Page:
Effective accessibility evaluation includes both evaluation expertise and the experience of people with disabilities. If you have people with disabilities easily available to help with evaluation, such as employees in the same building, you probably want to do lots of informal evaluation with them on early design prototypes. In the more common case where it takes more effort to get people with disabilities for evaluation, you probably want to employ the other evaluation methods first.
If you have limited budget you might need to do the evaluations yourself, or you might be able to afford an accessibility specialist. An accessibility expert with first-hand experience of how people with different disabilities interact with products can:
- evaluate accessibility issues for a broad range of users, which might not be found by a few individual users in usability testing;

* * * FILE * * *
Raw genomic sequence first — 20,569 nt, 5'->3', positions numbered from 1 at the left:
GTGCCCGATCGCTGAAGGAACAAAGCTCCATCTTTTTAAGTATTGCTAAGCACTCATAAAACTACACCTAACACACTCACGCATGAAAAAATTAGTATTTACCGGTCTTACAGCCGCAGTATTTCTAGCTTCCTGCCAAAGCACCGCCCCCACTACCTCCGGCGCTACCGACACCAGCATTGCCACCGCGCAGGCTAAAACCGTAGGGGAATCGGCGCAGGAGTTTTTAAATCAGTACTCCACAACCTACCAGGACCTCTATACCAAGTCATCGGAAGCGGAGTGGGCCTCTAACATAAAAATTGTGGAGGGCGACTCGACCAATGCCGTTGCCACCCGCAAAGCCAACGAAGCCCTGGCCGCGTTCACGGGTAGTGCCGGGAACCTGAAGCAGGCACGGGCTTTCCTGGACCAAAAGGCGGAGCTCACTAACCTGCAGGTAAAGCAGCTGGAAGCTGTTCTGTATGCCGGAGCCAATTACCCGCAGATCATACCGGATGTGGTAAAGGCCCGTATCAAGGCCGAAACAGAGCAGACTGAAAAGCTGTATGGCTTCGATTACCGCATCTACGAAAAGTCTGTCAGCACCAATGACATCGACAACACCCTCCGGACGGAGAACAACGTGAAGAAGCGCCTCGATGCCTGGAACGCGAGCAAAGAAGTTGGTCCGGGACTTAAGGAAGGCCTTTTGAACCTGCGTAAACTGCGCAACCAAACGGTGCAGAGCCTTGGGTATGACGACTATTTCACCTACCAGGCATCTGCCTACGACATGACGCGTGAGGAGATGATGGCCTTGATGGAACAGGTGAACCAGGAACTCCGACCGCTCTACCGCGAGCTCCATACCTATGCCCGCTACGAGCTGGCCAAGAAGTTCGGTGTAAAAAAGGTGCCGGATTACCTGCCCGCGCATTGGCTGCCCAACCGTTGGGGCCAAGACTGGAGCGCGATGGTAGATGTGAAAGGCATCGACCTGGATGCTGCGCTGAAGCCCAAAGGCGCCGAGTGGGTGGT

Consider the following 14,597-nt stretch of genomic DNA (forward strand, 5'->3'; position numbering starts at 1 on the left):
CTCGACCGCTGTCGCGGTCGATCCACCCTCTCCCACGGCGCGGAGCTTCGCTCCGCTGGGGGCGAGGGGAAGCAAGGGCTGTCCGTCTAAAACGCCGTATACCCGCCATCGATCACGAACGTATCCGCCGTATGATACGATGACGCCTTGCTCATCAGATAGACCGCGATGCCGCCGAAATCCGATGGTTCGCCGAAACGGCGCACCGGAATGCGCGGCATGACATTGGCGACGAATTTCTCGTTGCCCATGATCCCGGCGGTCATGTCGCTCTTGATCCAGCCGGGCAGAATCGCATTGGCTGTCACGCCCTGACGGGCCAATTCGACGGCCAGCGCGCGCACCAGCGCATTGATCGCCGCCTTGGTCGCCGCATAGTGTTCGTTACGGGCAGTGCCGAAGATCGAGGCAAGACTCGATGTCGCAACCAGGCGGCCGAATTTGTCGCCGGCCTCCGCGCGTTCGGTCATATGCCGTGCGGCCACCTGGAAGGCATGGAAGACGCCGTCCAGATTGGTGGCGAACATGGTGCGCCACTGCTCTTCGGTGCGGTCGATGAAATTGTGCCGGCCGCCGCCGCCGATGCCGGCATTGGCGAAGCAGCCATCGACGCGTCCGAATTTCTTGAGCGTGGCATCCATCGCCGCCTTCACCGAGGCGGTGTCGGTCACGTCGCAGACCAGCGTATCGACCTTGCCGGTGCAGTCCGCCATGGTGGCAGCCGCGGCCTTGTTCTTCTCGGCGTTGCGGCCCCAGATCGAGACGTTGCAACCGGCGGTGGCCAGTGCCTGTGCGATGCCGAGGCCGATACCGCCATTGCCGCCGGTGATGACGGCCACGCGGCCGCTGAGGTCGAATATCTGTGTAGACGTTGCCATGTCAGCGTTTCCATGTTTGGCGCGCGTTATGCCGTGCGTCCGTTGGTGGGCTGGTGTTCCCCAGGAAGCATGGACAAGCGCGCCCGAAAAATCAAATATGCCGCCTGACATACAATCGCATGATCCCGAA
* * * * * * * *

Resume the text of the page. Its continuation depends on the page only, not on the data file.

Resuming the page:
- help fix any known accessibility barriers before bringing in users; and
- focus usability testing or informal evaluation with users on potential areas of concern.
While each evaluation plan will be different based on resources and other factors, ensure that you employ comprehensive evaluation that includes at least a little of the methods described next: standards review, heuristic evaluation, design walkthroughs, screening techniques, and usability testing.
A standards review in the User-Centered Design process assesses whether a product conforms to specified interface design standard. Sometimes the standards are internal style guide recommendations, and other times they are external standards.
Accessibility standards and guidelines are available from international standards organizations; national, state and local governments; industry groups; and individual organizations. The "Standards and Guidelines" section in the Appendix: Resources lists accessibility standards, guidelines, and related articles.